In Caryl Churchill’s The Skriker, a shape-shifting spirit torments two teenage mothers. It is a play about psychosis and comes with stunning and seemingly impossible stage directions such as “pound coins come out of her mouth when she speaks” and “the woman gets on the kelpie’s back and rides off”. At the Manchester International festival this month, Maxine Peake plays Churchill’s shapeshifter. The thought of seeing the play staged excites me because the language at times avoids sense. The Skriker turns the theatre into the experience of being inside a fractured mind. It also shows a desire to push theatre as far as it can go as a visual, aural, live art form. As such, it is typical of Churchill, whose collaborations with dancers, choreographers, musicians and composers have been fuelled by curiosity. They are searches for what a play might be and how a story might be told – or a reality conveyed through spectacle.

I first became familiar with Churchill’s plays when I was a student in the 1980s. Top Girls, Vinegar Tom, Cloud Nine and Serious Money – all studied or seen in various student productions. I appreciated immediately Churchill’s use of history to explore the present, and the way she used humour and music to take you into the darkness. She had wit. She had courage. She wrote songs, huge speeches, rhyming couplets, scenes about having periods! She was playful with gender.



(Rosalyn Sulcas’s article appeared in The New York Times 6/24;  via Pam Green.)

NORTHAMPTON, ENGLAND — The setting is Red Hook, Brooklyn, in the 1950s. The protagonist is an Italian immigrant who works as a longshoreman, a tragic hero who is also a working-class Everyman. The writer is Arthur Miller.

But the story being reincarnated for the stage here is not “A View From the Bridge,” one of the Miller classics receiving attention in the centenary of his birth. It’s “The Hook,” written as a screenplay in 1950, six years before “Bridge” and finally seeing the light for the first time this month at the Royal & Derngate Theater.

“As soon as I read it, it was clear to me that this was a script that spoke to the present moment,” said James Dacre, the artistic director of the theater, who has spearheaded the resuscitation of “The Hook,” which will transfer to the Liverpool Everyman and Playhouse next month.



(Michael Billinton’s article appeared in the Guardian, 6/26.)

Ted Whitehead’s play caused a stir at the Royal Court in 1972 and has rarely been seen since. I can’t think why; as a portrait of domestic entrapment, it rivals Strindberg’s The Dance of Death. In Purni Morell’s impressively claustrophobic revival, we find ourselves close-up spectators of the unending war between a young Liverpool couple, Frank and Norma Elliott. What makes this such a painfully honest play is that Whitehead makes it clear it is a war no one can win, one that simply leaves its combatants in a state of despairing exhaustion.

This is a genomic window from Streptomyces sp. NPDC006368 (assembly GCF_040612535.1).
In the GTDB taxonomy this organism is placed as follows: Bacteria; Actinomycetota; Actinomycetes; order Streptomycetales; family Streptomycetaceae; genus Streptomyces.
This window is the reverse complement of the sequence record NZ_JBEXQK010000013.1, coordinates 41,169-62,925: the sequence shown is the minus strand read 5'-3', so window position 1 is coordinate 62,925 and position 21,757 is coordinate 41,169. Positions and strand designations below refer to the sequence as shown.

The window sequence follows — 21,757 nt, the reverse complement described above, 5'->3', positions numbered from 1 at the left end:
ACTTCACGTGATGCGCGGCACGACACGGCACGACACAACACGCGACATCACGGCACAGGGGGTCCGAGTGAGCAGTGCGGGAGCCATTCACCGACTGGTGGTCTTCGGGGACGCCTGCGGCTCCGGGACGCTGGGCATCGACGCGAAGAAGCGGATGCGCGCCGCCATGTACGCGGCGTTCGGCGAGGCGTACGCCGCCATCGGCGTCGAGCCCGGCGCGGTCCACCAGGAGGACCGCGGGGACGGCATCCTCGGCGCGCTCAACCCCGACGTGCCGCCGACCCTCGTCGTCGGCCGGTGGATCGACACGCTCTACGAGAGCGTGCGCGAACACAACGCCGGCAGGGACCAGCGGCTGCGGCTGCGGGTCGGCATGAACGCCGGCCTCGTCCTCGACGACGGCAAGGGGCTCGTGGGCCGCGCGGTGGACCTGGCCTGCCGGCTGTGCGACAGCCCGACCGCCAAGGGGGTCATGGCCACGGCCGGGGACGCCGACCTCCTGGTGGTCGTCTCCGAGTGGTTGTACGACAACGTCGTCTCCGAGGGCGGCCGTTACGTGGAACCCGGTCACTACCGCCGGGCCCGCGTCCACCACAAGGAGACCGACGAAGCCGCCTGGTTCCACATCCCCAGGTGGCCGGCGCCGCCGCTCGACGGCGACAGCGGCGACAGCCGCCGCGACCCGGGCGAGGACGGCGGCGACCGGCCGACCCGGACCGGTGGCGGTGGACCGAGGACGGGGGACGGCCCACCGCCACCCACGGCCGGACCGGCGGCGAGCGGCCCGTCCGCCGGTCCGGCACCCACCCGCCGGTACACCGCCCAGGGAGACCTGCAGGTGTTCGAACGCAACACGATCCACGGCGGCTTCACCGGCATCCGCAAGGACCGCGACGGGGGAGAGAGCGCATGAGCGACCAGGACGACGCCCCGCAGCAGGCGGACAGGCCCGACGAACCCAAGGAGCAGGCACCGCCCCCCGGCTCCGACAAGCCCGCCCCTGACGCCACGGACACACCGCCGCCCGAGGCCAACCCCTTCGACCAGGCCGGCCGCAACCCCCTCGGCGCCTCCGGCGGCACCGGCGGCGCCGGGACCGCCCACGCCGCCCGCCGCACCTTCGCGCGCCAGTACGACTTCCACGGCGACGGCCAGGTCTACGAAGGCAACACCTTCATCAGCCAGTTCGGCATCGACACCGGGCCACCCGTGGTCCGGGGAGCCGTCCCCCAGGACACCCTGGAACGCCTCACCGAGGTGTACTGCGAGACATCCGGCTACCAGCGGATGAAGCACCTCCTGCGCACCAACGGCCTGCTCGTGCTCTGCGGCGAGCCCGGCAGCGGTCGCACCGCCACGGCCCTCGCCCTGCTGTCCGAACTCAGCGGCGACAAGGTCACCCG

Neither party can claim the moral high ground. Frank, who describes himself as an “apostolic alcoholic”, has a residual Catholicism but is prone to lacerating verbal tirades. Norma, while outwardly more controlled, is equally capable of vindictive attack and is not above using threatened suicide as a tactic. Whitehead’s ultimate point is that marriage, as we know it, is an institution no longer fit for purpose. While much has changed since the play was written, the vision of a couple bound together by a deadlocked, love-hate relationship still has potent currency.



(Ajay Kamalakaran’s article appeared in Russian Beyond the Headlines, 6/20.)

King Mongkut of Siam (Rama IV) is known as the “father of science and technology” in Thailand, since he chose to embrace Western scientific innovations and slowly opened up the country to the outside world in the 19th century.  The experiences of Anglo-Indian educator Anna Leonowens as the governess to the children of King Rama IV were first penned down in a novel by Margaret Landon and then adapted into a musical and film by Richard Rodgers and Oscar Hammerstein II. The man who played the lead role in the musical and film and become the face of Thailand in the West was Yul Brynner, a Russian-born actor.

Yuliy Borisovich Brynner, who played the role of King Rama IV a total of 4625 times on stage, was born in 1920 in the Russian Far Eastern city of Vladivostok. In ‘Yul: The Man who would be King: a Memoir of Father and Son,’ Rock Brynner wrote that his father exaggerated his background claiming he was born in Sakhalin as Taijde Khan. Some residents of Sakhalin still believe that the Hollywood actor was born on the island, but his actual birthplace is now a famous tourist attraction in Vladivostok.



(Ben Brantley’s article appeared in The New York Times, 6/17; via Pam Green.)

Having a stroke is like going to a carnival in “My Perfect Mind,” a deceptively jolly account of a traumatic chapter in the life of the actor Edward Petherbridge that opened this week at 59E59 Theaters. Finger painting, cannonball tossing, wacky costumes, silly vaudeville sketches and a perilously sloped funhouse-style stage (with a trap door) are among the diversions on offer in this production, part of the Brits Off Broadway festival.

But all the merriment spun by the two performers here, Mr. Petherbridge and Paul Hunter, is chilled by an awareness that the mind of this play’s title (which is taken from “King Lear”) is a very fallible instrument. As Mr. Hunter explains in the opening scene, when the brain suffers trauma, “it swings around inside the head until it comes to rest in what we call the drop zone.”

And to illustrate the point, Mr. Hunter flings the previously mentioned cannonball into a crate of shattered crockery. By the way, for the occasion, Mr. Hunter has donned a white lab coat, a curly blond “Three Stooges” fright wig and a hokey German accent to portray a scientist of the cerebellum named Dr. Witznagel.